European Space Agency (ESA) and NASA's Solar Orbiter sent the closest pictures of the Sun. This is a cooperative mission between the ESA and NASA. The European Space Operations Centre (ESOC) in Germany operates Solar Orbiter. The Orbiter was built by Airbus Defence and Space and launched with the Atlas V 411 launch vehicle on 9th February 2020. ESA director of Science, Günther Hasinger said,
As humans, we have always been familiar with the importance of the Sun to life on Earth, observing it and investigating how it works in detail, but we have also long known it has the potential to disrupt everyday life should we be in the firing line of a powerful solar storm.
The mission includes 22 close approaches to the Sun. On June 15 the spacecraft completed its first close pass of the Sun. As it flew within 48 million miles of the Sun, the Solar Orbiter snapped the closest pictures of the Sun to date.
NASA project scientist for the mission Holly Gilbert said,
These unprecedented pictures of the Sun are the closest we have ever obtained. These amazing images will help scientists piece together the Sun's atmospheric layers, which is important for understanding how it drives space weather near the Earth and throughout the solar system.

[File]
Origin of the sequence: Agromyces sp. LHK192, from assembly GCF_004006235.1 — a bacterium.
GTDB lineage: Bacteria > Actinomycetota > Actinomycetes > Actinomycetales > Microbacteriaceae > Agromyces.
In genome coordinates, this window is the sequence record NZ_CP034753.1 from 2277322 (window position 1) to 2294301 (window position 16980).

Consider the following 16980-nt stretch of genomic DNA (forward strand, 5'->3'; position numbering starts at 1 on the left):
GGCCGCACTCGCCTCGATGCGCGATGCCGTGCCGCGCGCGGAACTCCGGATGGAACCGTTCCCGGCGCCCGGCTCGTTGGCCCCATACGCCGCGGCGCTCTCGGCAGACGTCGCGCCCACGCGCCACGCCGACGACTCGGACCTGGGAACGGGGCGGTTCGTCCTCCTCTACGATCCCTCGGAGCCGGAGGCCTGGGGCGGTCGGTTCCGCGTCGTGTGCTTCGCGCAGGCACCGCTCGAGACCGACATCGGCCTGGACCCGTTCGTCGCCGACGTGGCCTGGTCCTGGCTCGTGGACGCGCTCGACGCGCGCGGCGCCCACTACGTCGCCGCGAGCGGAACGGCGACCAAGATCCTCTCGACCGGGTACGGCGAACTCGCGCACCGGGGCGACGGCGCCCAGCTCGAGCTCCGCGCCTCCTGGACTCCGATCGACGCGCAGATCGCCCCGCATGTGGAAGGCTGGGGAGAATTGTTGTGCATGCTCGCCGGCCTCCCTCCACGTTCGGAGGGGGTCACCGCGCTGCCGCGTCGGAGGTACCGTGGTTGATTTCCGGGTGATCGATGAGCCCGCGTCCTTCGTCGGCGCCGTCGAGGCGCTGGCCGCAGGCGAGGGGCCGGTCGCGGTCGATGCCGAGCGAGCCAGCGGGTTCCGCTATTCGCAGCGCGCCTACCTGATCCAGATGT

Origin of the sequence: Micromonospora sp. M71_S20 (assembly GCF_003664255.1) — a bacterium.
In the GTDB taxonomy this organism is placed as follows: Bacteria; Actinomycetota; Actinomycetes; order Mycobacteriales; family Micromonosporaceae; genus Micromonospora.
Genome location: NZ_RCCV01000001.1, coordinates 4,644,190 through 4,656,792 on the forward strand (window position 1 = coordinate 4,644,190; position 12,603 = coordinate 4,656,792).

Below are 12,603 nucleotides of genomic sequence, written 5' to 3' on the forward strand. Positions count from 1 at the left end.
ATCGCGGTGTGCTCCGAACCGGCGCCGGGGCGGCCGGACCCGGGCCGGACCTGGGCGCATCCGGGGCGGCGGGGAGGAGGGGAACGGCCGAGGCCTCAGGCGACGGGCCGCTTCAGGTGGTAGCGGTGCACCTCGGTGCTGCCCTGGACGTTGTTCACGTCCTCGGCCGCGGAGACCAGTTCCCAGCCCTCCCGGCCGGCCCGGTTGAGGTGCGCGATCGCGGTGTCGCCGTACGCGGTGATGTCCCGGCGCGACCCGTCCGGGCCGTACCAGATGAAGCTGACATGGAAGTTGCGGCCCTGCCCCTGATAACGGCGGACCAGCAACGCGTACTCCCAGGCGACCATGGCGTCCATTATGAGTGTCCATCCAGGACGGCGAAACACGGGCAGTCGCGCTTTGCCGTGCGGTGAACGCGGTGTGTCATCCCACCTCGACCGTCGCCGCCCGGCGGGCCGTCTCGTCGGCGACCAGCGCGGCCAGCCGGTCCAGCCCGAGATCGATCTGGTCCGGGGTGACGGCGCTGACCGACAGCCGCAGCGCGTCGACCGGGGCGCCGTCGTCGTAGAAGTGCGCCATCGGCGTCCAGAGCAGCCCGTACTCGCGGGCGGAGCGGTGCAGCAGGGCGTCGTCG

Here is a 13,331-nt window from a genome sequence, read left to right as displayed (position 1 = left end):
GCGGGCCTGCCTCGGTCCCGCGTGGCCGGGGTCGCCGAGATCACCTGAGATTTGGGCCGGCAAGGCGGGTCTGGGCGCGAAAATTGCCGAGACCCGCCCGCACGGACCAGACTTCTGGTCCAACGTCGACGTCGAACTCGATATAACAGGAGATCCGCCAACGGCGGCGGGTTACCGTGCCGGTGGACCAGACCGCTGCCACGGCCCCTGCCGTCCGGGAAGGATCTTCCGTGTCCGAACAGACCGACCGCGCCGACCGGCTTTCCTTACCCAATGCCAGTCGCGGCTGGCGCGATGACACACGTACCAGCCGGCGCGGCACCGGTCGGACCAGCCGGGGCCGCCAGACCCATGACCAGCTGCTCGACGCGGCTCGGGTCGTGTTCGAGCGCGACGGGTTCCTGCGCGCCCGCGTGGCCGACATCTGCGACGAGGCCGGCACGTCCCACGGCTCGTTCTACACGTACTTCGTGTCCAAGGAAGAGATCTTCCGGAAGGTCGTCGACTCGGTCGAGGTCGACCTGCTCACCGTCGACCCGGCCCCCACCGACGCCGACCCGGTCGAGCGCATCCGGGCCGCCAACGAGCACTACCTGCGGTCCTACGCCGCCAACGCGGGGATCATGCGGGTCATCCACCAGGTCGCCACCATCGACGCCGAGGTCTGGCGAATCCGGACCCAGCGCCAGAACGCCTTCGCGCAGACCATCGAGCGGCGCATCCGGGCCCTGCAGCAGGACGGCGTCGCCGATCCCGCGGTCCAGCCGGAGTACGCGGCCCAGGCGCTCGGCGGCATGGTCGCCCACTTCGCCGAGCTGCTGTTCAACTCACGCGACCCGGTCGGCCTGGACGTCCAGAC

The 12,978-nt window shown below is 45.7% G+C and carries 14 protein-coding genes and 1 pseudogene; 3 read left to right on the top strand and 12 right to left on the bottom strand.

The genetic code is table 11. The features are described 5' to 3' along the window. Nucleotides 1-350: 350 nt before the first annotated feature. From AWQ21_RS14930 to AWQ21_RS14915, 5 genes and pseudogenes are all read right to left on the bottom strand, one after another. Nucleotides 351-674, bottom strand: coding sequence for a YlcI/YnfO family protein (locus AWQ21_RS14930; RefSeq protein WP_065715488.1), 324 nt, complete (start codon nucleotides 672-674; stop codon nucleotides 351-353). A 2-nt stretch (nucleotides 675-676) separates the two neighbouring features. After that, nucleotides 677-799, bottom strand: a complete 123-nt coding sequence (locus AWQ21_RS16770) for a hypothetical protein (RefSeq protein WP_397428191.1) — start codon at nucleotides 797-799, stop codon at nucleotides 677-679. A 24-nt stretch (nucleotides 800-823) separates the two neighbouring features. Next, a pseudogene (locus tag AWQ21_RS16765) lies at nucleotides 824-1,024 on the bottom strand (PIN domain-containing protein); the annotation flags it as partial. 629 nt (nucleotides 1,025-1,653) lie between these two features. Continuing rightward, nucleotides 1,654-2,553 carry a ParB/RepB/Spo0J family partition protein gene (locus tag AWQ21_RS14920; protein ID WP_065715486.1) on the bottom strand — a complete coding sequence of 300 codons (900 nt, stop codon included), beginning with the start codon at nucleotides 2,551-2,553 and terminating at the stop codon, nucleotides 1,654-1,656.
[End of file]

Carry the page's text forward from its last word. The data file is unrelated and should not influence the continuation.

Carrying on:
Solar Orbiter carries six imaging instruments, each of which studies a different aspect of the Sun. Normally, the first images from a spacecraft confirm the instruments are working; scientists don't expect new discoveries from them. But the Extreme Ultraviolet Imager, or EUI, on Solar Orbiter returned data hinting at solar features never observed in such detail.
Principal investigator David Berghmans points out mini-explosions known as nanoflares on these images. He calls them 'campfires'. These tiny but ubiquitous sparks theorized to help heat the Sun's outer atmosphere, or corona, to its temperature 300 times hotter than the solar surface. Other images from the spacecraft showcase additional promise for later in the mission, when Solar Orbiter is closer to the Sun.
Russell Howard of the Naval Research Laboratory in Washington, D.C., observed zodiacal light. The light from the Sun reflecting off of interplanetary dust – a light so faint that the bright face of the Sun normally obscures it. He said,
The images produced such a perfect zodiacal light pattern, so clean. That gives us a lot of confidence that we will be able to see solar wind structures when we get closer to the Sun.